The most important job of a book’s front jacket is to inspire the customer to pick it up. This does just that and even tempts the reader into ‘trying out’ the cover with the glasses.

Vintage have done 3D covers for other books. Being such a Conan Doyle fan, I’m going to have to look out for ‘The Lost World’ next time I’m in a bookshop.

 

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How on earth do you pronounce ‘Cthulhu’?

The best 20 digital publishing apps: 20-16

When I first saw the Sunday Times’ best ‘book apps’ feature last month I immediately thought that I could do better. I even wrote a post about it decrying the paper’s inability to look beyond the most obvious of apps.

My original intention was to do an alternative top ten but while researching nominations I soon realised that to do the sector justice I’d have to increase it to 20. I also found myself changing the parameters of what I could include and even what being a ‘book app’ meant.

In order not to bankrupt myself (I downloaded and tested over 50 apps) I limited my scope to non-children iOS apps. I’ve also dropped the ‘book app’ tag preferring instead to use ‘digital publishing app’ so as to not avoid including apps which showcase graphic novels, short stories, long-form journalism and other literary forms.

What I can say is that this 20, of which the first five appear below, are all successful examples of what reading a book/story on an iOS device can and should be like. Simple, original, intuitive and, in some cases, educational.

Part 1 (20-16)

20.
Ultimate Running Races (link)
Publisher: Harper Collins
Price: £1.99
Platforms: iPhone/iPad

Ultimate Running Races is a great example of a simple, stripped down digital app. It is a near exact copy of the print version which means that for just £1.99 you’re getting the same content, in digitised form, as something that retails at £20 in any bricks-and-mortar bookshop. Bargain.

It’s not just the saving though that has earned this app a spot on my list, or the fact that I’m a keen runner. The app’s search and filter function combined with the intuitive user interface on iOS devices makes it a breeze to browse through the 500 global races – a must-have for any runner.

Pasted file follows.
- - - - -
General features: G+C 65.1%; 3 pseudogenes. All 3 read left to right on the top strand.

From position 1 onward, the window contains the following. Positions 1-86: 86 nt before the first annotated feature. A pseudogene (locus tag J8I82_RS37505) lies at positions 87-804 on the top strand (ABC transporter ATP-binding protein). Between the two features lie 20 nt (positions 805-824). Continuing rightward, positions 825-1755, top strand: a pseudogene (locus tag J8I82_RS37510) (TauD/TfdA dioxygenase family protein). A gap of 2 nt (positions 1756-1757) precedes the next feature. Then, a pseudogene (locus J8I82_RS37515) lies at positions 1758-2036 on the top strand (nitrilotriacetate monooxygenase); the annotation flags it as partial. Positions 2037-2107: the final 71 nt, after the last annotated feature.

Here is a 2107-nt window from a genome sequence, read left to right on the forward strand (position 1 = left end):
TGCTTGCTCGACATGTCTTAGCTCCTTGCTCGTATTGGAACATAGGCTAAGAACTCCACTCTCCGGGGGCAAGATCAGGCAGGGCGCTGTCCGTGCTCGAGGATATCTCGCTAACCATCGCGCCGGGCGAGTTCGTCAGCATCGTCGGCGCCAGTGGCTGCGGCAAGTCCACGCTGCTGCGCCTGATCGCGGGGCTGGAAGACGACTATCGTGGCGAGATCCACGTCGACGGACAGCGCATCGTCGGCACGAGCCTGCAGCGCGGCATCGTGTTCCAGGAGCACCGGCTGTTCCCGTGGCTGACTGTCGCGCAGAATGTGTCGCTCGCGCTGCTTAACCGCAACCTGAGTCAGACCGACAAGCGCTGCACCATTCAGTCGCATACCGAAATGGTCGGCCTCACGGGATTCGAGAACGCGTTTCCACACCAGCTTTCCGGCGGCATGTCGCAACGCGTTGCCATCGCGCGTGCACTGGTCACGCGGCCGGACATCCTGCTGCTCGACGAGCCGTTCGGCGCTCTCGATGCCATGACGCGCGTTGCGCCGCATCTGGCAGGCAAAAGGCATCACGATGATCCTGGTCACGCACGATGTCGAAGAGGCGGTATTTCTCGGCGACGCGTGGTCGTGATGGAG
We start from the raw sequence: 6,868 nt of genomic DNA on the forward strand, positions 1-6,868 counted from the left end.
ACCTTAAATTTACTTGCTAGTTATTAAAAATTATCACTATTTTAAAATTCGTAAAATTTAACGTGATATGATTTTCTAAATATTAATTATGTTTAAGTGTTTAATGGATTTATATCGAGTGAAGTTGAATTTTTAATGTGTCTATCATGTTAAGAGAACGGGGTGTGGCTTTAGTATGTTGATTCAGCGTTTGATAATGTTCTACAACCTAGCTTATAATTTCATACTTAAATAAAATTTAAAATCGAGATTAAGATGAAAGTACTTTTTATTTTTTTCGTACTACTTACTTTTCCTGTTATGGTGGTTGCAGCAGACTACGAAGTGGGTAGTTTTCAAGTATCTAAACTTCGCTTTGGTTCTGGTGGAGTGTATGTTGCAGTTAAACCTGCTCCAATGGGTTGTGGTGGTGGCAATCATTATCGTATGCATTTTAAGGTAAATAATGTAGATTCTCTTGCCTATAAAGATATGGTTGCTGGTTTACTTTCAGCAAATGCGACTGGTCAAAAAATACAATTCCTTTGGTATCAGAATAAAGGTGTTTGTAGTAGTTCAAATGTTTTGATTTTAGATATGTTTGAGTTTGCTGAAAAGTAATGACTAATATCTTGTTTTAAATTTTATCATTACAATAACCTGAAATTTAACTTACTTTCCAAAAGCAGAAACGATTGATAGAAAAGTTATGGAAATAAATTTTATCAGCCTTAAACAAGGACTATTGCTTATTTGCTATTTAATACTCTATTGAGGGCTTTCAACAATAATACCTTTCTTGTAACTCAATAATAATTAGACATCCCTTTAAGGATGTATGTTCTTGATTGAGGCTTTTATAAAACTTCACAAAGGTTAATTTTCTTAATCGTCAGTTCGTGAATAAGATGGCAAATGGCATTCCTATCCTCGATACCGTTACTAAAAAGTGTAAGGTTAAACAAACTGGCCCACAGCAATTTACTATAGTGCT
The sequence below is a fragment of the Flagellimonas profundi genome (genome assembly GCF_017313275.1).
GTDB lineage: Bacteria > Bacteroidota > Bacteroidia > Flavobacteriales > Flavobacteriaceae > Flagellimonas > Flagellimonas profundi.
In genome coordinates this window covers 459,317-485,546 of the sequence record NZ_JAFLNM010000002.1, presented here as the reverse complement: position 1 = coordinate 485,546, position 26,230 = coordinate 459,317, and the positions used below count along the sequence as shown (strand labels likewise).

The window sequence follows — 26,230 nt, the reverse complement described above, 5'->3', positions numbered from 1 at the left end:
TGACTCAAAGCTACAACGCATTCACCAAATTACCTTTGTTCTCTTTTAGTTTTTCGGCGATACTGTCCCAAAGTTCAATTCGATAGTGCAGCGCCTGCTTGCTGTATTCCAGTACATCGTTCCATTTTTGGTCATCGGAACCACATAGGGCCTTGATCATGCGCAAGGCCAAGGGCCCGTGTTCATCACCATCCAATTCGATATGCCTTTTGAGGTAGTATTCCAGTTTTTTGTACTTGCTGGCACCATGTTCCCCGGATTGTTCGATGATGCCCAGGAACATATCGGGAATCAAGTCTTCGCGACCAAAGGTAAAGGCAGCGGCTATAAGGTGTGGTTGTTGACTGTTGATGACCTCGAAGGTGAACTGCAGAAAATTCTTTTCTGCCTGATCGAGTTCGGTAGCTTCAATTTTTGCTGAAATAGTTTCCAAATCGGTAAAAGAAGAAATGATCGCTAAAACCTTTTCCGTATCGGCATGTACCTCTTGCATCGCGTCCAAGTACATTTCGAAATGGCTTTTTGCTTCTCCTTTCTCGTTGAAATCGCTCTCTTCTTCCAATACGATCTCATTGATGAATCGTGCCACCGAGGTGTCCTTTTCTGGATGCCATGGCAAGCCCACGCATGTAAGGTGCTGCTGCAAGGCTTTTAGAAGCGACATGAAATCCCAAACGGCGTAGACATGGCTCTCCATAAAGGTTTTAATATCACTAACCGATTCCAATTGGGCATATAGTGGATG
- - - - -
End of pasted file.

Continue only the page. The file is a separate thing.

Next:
19.
Pride and Prejudice and Zombies: The Interactive eBook (link)
Publisher: Quirk Books
Agency: Padworx Digital Media Inc.
Price: £5.99
Platforms: iPhone/iPad

Coming from an editorial background with experience in translation I’ve always been interested by the idea of having two texts, original and new, sit side-by-side – Penguin Parallels style. I’ve experimented in the past on early versions of the Kindle without success. This app though shows that there is a way to make it work, especially on the iPhone/iPad.

Quirk Books have made a name for themselves with the publication, via their Quirk Classics imprint, of their mashed-up classics – versions of classics put through the blender with other popular literary genres (zombies, robots, monsters etc.) And the digitised version of their bestselling ‘Pride and Prejudice and Zombies’ is similarly as wacky as the print version.

This enhanced version comes complete with hundreds of illustrations, a music score and several gory animations which all add to the surreal atmosphere. For £5.99 you get the Quirk Classic as well as the original Jane Austen novel and by reading in portrait mode on either the iPhone or iPad you can read the two stories side-by-side. It’s a fascinating way of comparing the two and seeing how the author of the mashed up version, Seth Grahame-Smith, made his changes and diverted from Austen’s original.

18.
Five Stop Story (link)
Publisher: Five Stop Stories
Price: Free/£1.99 for annual subscription
Platforms: iPhone/iPad

Five Stop Stories describe themselves as ‘an innovative electronic publisher’ and I certainly wouldn’t begrudge them that title. Their website/app is dedicated to providing readers with stories or no more than 3,000 words long that can be read in an average of five London Underground stops – hence the snappy title.